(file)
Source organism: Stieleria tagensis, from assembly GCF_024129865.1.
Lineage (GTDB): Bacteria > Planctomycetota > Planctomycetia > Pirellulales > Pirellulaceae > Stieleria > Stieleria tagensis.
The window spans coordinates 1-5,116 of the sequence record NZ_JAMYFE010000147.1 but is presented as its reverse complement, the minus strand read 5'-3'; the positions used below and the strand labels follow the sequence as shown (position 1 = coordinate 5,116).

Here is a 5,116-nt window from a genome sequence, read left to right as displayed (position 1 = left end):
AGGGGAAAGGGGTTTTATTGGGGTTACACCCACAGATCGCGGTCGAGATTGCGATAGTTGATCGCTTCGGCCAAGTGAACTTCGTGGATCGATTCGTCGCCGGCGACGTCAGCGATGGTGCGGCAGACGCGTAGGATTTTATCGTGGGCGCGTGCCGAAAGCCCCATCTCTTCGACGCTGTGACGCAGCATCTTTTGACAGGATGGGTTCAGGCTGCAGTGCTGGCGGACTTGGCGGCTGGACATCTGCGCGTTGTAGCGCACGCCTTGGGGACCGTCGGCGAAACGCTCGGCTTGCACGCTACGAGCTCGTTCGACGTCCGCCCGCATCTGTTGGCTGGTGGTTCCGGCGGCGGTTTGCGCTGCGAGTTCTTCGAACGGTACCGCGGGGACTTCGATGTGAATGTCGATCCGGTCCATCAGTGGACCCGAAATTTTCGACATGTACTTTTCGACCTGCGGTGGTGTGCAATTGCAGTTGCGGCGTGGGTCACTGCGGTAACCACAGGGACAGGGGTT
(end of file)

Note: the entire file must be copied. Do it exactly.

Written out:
Source organism: Stieleria tagensis, from assembly GCF_024129865.1.
Lineage (GTDB): Bacteria > Planctomycetota > Planctomycetia > Pirellulales > Pirellulaceae > Stieleria > Stieleria tagensis.
The window spans coordinates 1-5,116 of the sequence record NZ_JAMYFE010000147.1 but is presented as its reverse complement, the minus strand read 5'-3'; the positions used below and the strand labels follow the sequence as shown (position 1 = coordinate 5,116).

Here is a 5,116-nt window from a genome sequence, read left to right as displayed (position 1 = left end):
AGGGGAAAGGGGTTTTATTGGGGTTACACCCACAGATCGCGGTCGAGATTGCGATAGTTGATCGCTTCGGCCAAGTGAACTTCGTGGATCGATTCGTCGCCGGCGACGTCAGCGATGGTGCGGCAGACGCGTAGGATTTTATCGTGGGCGCGTGCCGAAAGCCCCATCTCTTCGACGCTGTGACGCAGCATCTTTTGACAGGATGGGTTCAGGCTGCAGTGCTGGCGGACTTGGCGGCTGGACATCTGCGCGTTGTAGCGCACGCCTTGGGGACCGTCGGCGAAACGCTCGGCTTGCACGCTACGAGCTCGTTCGACGTCCGCCCGCATCTGTTGGCTGGTGGTTCCGGCGGCGGTTTGCGCTGCGAGTTCTTCGAACGGTACCGCGGGGACTTCGATGTGAATGTCGATCCGGTCCATCAGTGGACCCGAAATTTTCGACATGTACTTTTCGACCTGCGGTGGTGTGCAATTGCAGTTGCGGCGTGGGTCACTGCGGTAACCACAGGGACAGGGGTT